Referring now also to FIG. 4, in a second embodiment of the MR sensor according to the present invention, to provide a patterned longitudinal bias field, the antiferromagnetic layer is formed in two separate end portions 41 deposited over the end regions 42 only of the MR layer 35. The antiferromagnetic layer portions 41 produce an HUA in the end regions only of the MR layer 35 to maintain the end regions 42 of the MR layer 35 in a single domain state. The spaced antiferromagnetic layer portions 41 define a central, detection region 44 of the MR layer 35 which is responsive to intercepted magnetic fields to provide a current signal as a function of the resistance changes in the central region 44 of the MR layer 35. The central region 44 of the MR layer 35 experiences no direct field from the longitudinal bias, but, through magnetostatic and exchange coupling along the MR layer, the single domain states of the end regions 42 induce a single domain state in the central region 44 of the MR layer. Transverse bias layer 31 provides a transverse bias field in the central portion 44 to maintain the central portion in a linear response mode.
A comprehensive description of prior art MR sensors similar to that shown in FIGS. 2 and 3 in which the antiferromagnetic layer 39 may be the gamma phase of Mn alloys and alternative embodiments are provided in the above-referenced U.S. Pat. No. 4,103,315. A prior art MR sensor having antiferromagnetic layer portions of Mn-Fe similar to the MR sensor shown in FIG. 4 is described in commonly assigned U.S. Pat. No. 4,663,685 to Tsang.
In order to understand the range of material and operational characteristics inherent in an MR sensor having an antiferromagnetic layer comprising fct Ni-Mn alloy, various thin film layered structures were prepared in a magnetron sputtering system in a uniform magnetic field of approximately 40 Oe. Ni19 Fe81, Ni50 Mn50, Fe50 Mn50 and pure Ta targets of 200 mm in diameter were used to deposit multilayered Ta/Ni-Fe/Ni-Mn/Ta and Ta/Ni-Fe/Fe-Mn/Ta films on glass substrates. The system power density and system pressure were fixed at 3.2 w/cm2 and 2×10-7 Torr, respectively. Ta, Ni-Mn and Fe-Mn films of 22.0, 50.4 and 12.6 nm in thickness, respectively, were DC magnetron sputter-deposited with an argon (Ar) pressure of 3×10-3 Torr and a palette rotation speed of 30 RPM. In addition to the same deposition parameters, an RF substrate bias of -80 volts (V) was used for the RF magnetron sputter-deposition of a 28.5 nm thick Ni-Fe film. Multilayered structures having Ni-Mn and Fe-Mn antiferromagnetic layers deposited both before and after the Ni-Fe MR layer were prepared. To provide improved corrosion resistant properties, DC magnetron cosputtering of Ni-Mn and pure Cr targets provided ternary Ni-Mn-Cr based alloys for the antiferromagnetic layer. The power density utilized with the pure Cr target was varied to obtain various Cr contents in the Ni-Mn-Cr films. All of the films with their easy magnetic axes aligned with a magnetic field of approximately 800 Oe were annealed at 3×10-5 Torr in a hard bake vacuum furnace. Five annealing cycles were accomplished to simulate the photoresist hard bake process utilized during the fabrication of two-layer inductive heads. The sample structures prepared in accordance with process were then tested to measure the exchange bias field, HUA, in the Ni-Fe MR layer at various parameters and the corrosion resistance of the antiferromagnetic layer. Electron microprobe analysis shows that the DC magnetron Ni-Mn film contains 46.7 at % Mn. Both X-ray diffraction patterns and transmission electron microscopy micrographs show a Mn alloy having a fct structure.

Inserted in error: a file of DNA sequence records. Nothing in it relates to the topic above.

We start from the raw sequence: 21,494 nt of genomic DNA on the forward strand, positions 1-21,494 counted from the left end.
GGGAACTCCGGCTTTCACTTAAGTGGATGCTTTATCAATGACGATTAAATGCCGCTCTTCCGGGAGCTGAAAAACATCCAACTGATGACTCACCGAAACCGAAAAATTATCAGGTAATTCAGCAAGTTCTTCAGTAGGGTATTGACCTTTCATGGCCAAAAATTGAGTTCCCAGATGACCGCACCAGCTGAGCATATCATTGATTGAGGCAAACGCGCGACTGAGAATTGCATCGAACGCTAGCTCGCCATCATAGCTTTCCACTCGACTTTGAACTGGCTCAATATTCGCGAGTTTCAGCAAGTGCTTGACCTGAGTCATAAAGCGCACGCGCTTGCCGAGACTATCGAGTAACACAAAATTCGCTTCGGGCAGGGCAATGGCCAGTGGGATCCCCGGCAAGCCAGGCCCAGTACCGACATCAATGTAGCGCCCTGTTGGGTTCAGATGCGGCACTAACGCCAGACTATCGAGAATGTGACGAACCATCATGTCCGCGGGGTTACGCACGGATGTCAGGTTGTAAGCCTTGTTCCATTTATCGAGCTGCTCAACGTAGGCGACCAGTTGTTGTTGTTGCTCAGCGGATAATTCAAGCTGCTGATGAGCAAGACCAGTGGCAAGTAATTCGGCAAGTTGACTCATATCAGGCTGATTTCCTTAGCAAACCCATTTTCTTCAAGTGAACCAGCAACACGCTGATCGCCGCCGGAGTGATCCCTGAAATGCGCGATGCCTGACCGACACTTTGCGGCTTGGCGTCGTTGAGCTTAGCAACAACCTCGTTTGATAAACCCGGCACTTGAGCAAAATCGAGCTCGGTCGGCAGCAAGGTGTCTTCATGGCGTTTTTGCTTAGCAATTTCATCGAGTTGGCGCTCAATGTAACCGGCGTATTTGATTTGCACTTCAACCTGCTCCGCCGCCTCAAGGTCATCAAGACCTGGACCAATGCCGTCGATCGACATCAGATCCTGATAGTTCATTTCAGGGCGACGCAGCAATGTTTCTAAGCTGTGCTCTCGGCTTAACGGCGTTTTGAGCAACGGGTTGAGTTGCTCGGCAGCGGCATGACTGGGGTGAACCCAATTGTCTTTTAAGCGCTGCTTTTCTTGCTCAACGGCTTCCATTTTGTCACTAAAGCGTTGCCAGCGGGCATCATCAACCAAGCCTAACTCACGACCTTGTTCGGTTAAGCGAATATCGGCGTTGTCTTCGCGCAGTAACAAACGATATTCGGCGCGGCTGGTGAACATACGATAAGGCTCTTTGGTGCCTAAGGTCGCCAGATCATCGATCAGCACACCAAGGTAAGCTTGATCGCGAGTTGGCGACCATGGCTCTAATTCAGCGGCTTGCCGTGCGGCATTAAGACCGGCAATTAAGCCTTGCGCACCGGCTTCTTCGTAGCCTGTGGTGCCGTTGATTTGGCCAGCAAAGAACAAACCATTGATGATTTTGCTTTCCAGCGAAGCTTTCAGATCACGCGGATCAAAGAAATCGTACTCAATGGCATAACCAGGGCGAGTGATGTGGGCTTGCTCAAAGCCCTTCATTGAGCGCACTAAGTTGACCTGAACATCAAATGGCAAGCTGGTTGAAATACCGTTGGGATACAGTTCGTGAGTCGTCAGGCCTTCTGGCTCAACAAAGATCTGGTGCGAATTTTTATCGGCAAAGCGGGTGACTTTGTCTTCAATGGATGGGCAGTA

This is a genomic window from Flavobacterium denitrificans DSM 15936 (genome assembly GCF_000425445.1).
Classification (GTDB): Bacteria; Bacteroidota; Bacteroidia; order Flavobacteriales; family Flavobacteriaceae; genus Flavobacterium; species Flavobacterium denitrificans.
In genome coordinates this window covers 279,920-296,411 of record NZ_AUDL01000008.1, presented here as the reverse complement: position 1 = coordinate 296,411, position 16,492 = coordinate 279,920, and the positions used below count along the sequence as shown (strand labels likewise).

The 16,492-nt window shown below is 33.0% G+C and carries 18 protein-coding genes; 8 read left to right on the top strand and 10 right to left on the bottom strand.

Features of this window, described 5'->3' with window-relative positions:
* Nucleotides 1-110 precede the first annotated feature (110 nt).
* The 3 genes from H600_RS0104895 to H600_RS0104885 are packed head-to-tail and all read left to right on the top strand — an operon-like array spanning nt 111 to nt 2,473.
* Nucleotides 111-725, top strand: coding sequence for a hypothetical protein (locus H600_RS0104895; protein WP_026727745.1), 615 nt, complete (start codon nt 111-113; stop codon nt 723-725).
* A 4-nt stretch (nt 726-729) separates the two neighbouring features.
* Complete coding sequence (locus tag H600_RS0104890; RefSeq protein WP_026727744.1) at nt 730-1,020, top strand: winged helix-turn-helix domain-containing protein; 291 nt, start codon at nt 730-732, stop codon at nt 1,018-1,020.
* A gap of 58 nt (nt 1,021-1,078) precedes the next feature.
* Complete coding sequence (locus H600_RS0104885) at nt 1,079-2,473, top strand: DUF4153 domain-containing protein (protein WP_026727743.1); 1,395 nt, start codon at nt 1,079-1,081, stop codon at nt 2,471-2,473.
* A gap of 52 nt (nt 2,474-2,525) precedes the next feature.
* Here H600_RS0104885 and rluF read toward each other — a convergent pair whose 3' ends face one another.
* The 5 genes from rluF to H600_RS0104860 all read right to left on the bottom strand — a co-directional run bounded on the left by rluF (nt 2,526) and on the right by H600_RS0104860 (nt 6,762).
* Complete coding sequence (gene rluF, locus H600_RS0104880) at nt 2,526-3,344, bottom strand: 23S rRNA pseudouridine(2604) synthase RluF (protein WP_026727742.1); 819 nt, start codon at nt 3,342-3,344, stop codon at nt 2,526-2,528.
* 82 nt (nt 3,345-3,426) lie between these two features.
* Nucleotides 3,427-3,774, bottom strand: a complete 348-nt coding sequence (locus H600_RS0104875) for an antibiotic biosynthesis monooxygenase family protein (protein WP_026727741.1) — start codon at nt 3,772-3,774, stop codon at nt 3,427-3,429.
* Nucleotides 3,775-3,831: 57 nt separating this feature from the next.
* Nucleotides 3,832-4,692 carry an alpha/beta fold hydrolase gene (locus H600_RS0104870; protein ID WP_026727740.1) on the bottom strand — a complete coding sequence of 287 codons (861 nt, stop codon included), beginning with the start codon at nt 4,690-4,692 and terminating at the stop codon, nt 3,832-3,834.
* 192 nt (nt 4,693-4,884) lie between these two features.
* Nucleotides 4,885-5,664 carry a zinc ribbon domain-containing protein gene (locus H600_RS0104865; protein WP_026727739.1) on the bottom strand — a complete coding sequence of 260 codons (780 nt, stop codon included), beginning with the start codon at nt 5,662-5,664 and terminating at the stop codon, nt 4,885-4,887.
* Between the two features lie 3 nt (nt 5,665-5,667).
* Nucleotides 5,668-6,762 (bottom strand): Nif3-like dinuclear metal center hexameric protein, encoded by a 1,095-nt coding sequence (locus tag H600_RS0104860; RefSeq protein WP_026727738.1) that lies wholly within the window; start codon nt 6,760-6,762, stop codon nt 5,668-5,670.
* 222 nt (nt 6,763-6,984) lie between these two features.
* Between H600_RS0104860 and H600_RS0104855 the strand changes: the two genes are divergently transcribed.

Referring now also to FIGS. 5, 6, 7 and 8, FIGS. 5 and 6 illustrate HUA for the various structures versus annealing cycles and ambient or operating temperature, respectively, for 50.4 nm thick Ni-Mn and 12.6 nm thick Fe-Mn films. The HUA of as-deposited Ni-Fe/Ni-Mn films is approximately 4.5 Oe, much lower than that of the as-deposited Ni-Fe/Fe-Mn films (approximately 38.4 Oe). However, the HUA of the Ni-Fe/Ni-Mn films sharply increase to 28.7 Oe after one annealing cycle and further increase to 113.0 Oe after five annealing cycles. While increase in the HUA is observed at higher annealing temperatures, sufficient HUA for practical applications is obtained by annealing at temperatures within the range typically utilized for the photoresist hard bake process, for example, at a temperature less than 260 degrees C. In contrast, the HUA of the Ni-Fe/Fe-Mn films only slightly increases to 40.4 Oe after five annealing cycles. When the deposition sequence of the layers is reversed, the Ni-Mn/Ni-Fe films exhibit an HUA of 32.4 Oe after five annealing cycles, while no exchange coupling is observed with the Fe-Mn/Ni-Fe films. Additionally, no change in the magnetic moment of Ni-Fe MR layer can be detected in all annealed exchange-coupled films.